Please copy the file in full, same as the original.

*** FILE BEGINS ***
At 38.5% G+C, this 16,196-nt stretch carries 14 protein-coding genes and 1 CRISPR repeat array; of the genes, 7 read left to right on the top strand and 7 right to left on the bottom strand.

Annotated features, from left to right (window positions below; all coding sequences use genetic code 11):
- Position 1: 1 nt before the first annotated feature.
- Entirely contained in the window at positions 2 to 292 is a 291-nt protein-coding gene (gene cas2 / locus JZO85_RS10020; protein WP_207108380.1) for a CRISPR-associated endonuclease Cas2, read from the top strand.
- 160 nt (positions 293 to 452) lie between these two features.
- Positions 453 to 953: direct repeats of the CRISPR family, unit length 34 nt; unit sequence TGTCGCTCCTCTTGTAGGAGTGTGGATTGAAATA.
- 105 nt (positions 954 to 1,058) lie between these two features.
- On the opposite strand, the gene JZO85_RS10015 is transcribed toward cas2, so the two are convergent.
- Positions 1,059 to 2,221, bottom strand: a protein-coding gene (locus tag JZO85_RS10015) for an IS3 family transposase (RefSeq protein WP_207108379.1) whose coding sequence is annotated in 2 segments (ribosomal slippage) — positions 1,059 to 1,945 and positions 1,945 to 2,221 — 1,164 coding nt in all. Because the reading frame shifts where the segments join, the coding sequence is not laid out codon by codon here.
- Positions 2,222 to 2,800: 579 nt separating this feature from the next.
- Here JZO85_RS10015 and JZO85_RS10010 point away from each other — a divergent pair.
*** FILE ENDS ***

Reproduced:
At 38.5% G+C, this 16,196-nt stretch carries 14 protein-coding genes and 1 CRISPR repeat array; of the genes, 7 read left to right on the top strand and 7 right to left on the bottom strand.

Annotated features, from left to right (window positions below; all coding sequences use genetic code 11):
- Position 1: 1 nt before the first annotated feature.
- Entirely contained in the window at positions 2 to 292 is a 291-nt protein-coding gene (gene cas2 / locus JZO85_RS10020; protein WP_207108380.1) for a CRISPR-associated endonuclease Cas2, read from the top strand.
- 160 nt (positions 293 to 452) lie between these two features.
- Positions 453 to 953: direct repeats of the CRISPR family, unit length 34 nt; unit sequence TGTCGCTCCTCTTGTAGGAGTGTGGATTGAAATA.
- 105 nt (positions 954 to 1,058) lie between these two features.
- On the opposite strand, the gene JZO85_RS10015 is transcribed toward cas2, so the two are convergent.
- Positions 1,059 to 2,221, bottom strand: a protein-coding gene (locus tag JZO85_RS10015) for an IS3 family transposase (RefSeq protein WP_207108379.1) whose coding sequence is annotated in 2 segments (ribosomal slippage) — positions 1,059 to 1,945 and positions 1,945 to 2,221 — 1,164 coding nt in all. Because the reading frame shifts where the segments join, the coding sequence is not laid out codon by codon here.
- Positions 2,222 to 2,800: 579 nt separating this feature from the next.
- Here JZO85_RS10015 and JZO85_RS10010 point away from each other — a divergent pair.